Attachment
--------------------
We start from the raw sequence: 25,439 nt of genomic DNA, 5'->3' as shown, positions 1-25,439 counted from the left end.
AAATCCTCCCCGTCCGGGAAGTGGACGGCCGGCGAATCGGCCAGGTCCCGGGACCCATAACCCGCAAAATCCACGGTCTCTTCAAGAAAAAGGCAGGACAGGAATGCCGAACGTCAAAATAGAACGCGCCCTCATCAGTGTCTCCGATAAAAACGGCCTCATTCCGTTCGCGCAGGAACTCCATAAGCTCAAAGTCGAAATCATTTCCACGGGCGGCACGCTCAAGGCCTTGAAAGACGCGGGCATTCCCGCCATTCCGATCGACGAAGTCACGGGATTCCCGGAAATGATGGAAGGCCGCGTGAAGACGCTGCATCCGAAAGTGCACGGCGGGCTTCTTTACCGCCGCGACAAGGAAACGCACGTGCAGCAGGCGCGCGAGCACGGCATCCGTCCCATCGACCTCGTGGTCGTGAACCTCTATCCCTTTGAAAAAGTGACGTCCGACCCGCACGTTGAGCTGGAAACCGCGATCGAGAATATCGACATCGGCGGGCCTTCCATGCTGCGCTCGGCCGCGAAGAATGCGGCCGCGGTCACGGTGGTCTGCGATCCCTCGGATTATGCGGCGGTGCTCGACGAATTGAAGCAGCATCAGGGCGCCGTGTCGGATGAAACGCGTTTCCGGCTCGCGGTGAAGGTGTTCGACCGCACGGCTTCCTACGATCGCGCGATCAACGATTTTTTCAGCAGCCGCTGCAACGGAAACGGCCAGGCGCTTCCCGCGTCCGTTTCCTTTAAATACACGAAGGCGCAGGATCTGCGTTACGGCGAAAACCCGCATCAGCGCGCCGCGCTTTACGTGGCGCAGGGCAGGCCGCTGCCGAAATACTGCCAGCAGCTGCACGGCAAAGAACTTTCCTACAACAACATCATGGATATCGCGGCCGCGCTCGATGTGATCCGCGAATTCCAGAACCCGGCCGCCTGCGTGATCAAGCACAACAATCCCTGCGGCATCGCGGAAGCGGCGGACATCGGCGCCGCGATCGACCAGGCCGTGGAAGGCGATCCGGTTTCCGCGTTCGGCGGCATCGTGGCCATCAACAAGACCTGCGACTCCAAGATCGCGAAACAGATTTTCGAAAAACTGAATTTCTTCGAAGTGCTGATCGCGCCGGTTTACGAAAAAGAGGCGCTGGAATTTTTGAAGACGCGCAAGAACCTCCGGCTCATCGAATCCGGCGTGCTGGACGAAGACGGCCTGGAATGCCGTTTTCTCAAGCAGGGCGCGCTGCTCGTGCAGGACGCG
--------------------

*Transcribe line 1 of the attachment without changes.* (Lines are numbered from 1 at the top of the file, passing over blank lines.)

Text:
We start from the raw sequence: 25,439 nt of genomic DNA, 5'->3' as shown, positions 1-25,439 counted from the left end.